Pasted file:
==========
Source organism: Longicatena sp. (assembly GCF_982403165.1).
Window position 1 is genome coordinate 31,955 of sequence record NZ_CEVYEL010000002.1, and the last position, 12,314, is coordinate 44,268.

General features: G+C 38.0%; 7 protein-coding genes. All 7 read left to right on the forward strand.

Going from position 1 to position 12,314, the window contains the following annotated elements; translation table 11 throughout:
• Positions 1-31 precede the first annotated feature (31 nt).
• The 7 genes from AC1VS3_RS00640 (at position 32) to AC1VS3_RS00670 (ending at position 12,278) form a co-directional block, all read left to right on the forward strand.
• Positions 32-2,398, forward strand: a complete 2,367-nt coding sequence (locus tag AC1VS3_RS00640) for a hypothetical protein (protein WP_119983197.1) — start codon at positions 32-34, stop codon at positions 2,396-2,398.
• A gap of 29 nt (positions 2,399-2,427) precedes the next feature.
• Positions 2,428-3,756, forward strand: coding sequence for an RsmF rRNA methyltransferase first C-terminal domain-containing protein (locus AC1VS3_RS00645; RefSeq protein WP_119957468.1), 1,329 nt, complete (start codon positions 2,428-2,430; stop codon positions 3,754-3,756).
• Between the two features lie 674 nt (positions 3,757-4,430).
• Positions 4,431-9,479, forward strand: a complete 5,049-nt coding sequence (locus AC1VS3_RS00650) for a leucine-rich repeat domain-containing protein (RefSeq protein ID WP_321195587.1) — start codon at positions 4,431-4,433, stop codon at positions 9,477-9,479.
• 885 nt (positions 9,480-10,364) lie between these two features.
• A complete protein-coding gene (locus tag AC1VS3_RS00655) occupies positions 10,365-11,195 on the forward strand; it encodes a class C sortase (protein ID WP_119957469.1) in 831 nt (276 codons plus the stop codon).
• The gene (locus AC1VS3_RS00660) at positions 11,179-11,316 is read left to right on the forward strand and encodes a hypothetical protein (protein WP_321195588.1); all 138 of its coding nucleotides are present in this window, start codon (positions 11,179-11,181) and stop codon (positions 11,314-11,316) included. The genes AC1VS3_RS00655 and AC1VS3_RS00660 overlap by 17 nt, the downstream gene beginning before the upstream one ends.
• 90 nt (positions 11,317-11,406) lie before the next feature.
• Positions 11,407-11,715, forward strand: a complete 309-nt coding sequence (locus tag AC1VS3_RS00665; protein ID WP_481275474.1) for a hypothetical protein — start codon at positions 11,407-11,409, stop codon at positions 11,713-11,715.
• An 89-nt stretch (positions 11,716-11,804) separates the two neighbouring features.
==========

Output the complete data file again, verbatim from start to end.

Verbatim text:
Source organism: Longicatena sp. (assembly GCF_982403165.1).
Window position 1 is genome coordinate 31,955 of sequence record NZ_CEVYEL010000002.1, and the last position, 12,314, is coordinate 44,268.

General features: G+C 38.0%; 7 protein-coding genes. All 7 read left to right on the forward strand.

Going from position 1 to position 12,314, the window contains the following annotated elements; translation table 11 throughout:
• Positions 1-31 precede the first annotated feature (31 nt).
• The 7 genes from AC1VS3_RS00640 (at position 32) to AC1VS3_RS00670 (ending at position 12,278) form a co-directional block, all read left to right on the forward strand.
• Positions 32-2,398, forward strand: a complete 2,367-nt coding sequence (locus tag AC1VS3_RS00640) for a hypothetical protein (protein WP_119983197.1) — start codon at positions 32-34, stop codon at positions 2,396-2,398.
• A gap of 29 nt (positions 2,399-2,427) precedes the next feature.
• Positions 2,428-3,756, forward strand: coding sequence for an RsmF rRNA methyltransferase first C-terminal domain-containing protein (locus AC1VS3_RS00645; RefSeq protein WP_119957468.1), 1,329 nt, complete (start codon positions 2,428-2,430; stop codon positions 3,754-3,756).
• Between the two features lie 674 nt (positions 3,757-4,430).
• Positions 4,431-9,479, forward strand: a complete 5,049-nt coding sequence (locus AC1VS3_RS00650) for a leucine-rich repeat domain-containing protein (RefSeq protein ID WP_321195587.1) — start codon at positions 4,431-4,433, stop codon at positions 9,477-9,479.
• 885 nt (positions 9,480-10,364) lie between these two features.
• A complete protein-coding gene (locus tag AC1VS3_RS00655) occupies positions 10,365-11,195 on the forward strand; it encodes a class C sortase (protein ID WP_119957469.1) in 831 nt (276 codons plus the stop codon).
• The gene (locus AC1VS3_RS00660) at positions 11,179-11,316 is read left to right on the forward strand and encodes a hypothetical protein (protein WP_321195588.1); all 138 of its coding nucleotides are present in this window, start codon (positions 11,179-11,181) and stop codon (positions 11,314-11,316) included. The genes AC1VS3_RS00655 and AC1VS3_RS00660 overlap by 17 nt, the downstream gene beginning before the upstream one ends.
• 90 nt (positions 11,317-11,406) lie before the next feature.
• Positions 11,407-11,715, forward strand: a complete 309-nt coding sequence (locus tag AC1VS3_RS00665; protein ID WP_481275474.1) for a hypothetical protein — start codon at positions 11,407-11,409, stop codon at positions 11,713-11,715.
• An 89-nt stretch (positions 11,716-11,804) separates the two neighbouring features.